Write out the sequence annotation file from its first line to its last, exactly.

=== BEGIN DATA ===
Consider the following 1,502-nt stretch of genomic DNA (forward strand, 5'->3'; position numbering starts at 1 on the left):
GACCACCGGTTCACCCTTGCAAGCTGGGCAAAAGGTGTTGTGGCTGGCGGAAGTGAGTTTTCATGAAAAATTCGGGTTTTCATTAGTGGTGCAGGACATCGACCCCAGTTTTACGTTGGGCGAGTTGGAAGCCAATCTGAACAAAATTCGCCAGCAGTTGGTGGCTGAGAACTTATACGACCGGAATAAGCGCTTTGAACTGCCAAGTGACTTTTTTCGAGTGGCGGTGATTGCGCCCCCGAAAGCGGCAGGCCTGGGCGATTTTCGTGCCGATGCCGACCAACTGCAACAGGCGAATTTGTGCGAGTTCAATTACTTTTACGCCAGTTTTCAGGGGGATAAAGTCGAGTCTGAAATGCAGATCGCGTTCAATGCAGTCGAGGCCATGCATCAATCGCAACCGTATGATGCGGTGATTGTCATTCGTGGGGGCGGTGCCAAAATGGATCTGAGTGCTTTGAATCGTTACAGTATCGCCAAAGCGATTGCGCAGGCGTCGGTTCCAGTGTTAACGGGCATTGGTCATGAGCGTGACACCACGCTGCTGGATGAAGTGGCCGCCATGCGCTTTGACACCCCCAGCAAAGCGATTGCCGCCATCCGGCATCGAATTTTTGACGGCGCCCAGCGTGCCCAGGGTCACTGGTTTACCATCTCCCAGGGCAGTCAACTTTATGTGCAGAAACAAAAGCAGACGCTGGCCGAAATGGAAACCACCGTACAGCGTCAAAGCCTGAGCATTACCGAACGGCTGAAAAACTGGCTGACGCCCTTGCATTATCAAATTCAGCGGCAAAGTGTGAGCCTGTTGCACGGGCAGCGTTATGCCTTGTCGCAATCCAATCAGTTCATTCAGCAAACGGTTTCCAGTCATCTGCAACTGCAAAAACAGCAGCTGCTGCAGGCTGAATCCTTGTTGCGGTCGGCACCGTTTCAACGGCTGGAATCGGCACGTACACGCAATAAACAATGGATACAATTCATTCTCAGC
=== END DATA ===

Consider the following 1,502-nt stretch of genomic DNA (forward strand, 5'->3'; position numbering starts at 1 on the left):
GACCACCGGTTCACCCTTGCAAGCTGGGCAAAAGGTGTTGTGGCTGGCGGAAGTGAGTTTTCATGAAAAATTCGGGTTTTCATTAGTGGTGCAGGACATCGACCCCAGTTTTACGTTGGGCGAGTTGGAAGCCAATCTGAACAAAATTCGCCAGCAGTTGGTGGCTGAGAACTTATACGACCGGAATAAGCGCTTTGAACTGCCAAGTGACTTTTTTCGAGTGGCGGTGATTGCGCCCCCGAAAGCGGCAGGCCTGGGCGATTTTCGTGCCGATGCCGACCAACTGCAACAGGCGAATTTGTGCGAGTTCAATTACTTTTACGCCAGTTTTCAGGGGGATAAAGTCGAGTCTGAAATGCAGATCGCGTTCAATGCAGTCGAGGCCATGCATCAATCGCAACCGTATGATGCGGTGATTGTCATTCGTGGGGGCGGTGCCAAAATGGATCTGAGTGCTTTGAATCGTTACAGTATCGCCAAAGCGATTGCGCAGGCGTCGGTTCCAGTGTTAACGGGCATTGGTCATGAGCGTGACACCACGCTGCTGGATGAAGTGGCCGCCATGCGCTTTGACACCCCCAGCAAAGCGATTGCCGCCATCCGGCATCGAATTTTTGACGGCGCCCAGCGTGCCCAGGGTCACTGGTTTACCATCTCCCAGGGCAGTCAACTTTATGTGCAGAAACAAAAGCAGACGCTGGCCGAAATGGAAACCACCGTACAGCGTCAAAGCCTGAGCATTACCGAACGGCTGAAAAACTGGCTGACGCCCTTGCATTATCAAATTCAGCGGCAAAGTGTGAGCCTGTTGCACGGGCAGCGTTATGCCTTGTCGCAATCCAATCAGTTCATTCAGCAAACGGTTTCCAGTCATCTGCAACTGCAAAAACAGCAGCTGCTGCAGGCTGAATCCTTGTTGCGGTCGGCACCGTTTCAACGGCTGGAATCGGCACGTACACGCAATAAACAATGGATACAATTCATTCTCAGC